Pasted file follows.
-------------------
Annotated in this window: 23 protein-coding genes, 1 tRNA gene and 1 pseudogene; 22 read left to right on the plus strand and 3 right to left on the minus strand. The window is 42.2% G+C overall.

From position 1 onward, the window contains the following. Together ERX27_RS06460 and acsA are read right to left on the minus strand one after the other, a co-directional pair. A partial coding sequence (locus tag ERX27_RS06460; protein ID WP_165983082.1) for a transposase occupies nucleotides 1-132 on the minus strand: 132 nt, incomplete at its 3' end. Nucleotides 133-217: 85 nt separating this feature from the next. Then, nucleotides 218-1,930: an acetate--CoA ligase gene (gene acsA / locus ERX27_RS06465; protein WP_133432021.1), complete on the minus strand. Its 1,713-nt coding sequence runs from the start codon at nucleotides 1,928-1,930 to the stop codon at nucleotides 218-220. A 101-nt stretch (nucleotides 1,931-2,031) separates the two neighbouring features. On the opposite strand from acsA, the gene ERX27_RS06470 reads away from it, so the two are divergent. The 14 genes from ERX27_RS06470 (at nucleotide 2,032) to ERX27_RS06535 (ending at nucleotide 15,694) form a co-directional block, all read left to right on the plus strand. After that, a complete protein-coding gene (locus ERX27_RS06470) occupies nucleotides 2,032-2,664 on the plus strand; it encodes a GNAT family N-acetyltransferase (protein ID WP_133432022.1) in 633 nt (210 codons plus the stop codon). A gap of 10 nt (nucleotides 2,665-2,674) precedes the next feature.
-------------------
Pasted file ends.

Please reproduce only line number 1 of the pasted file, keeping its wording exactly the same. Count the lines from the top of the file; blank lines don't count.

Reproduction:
Annotated in this window: 23 protein-coding genes, 1 tRNA gene and 1 pseudogene; 22 read left to right on the plus strand and 3 right to left on the minus strand. The window is 42.2% G+C overall.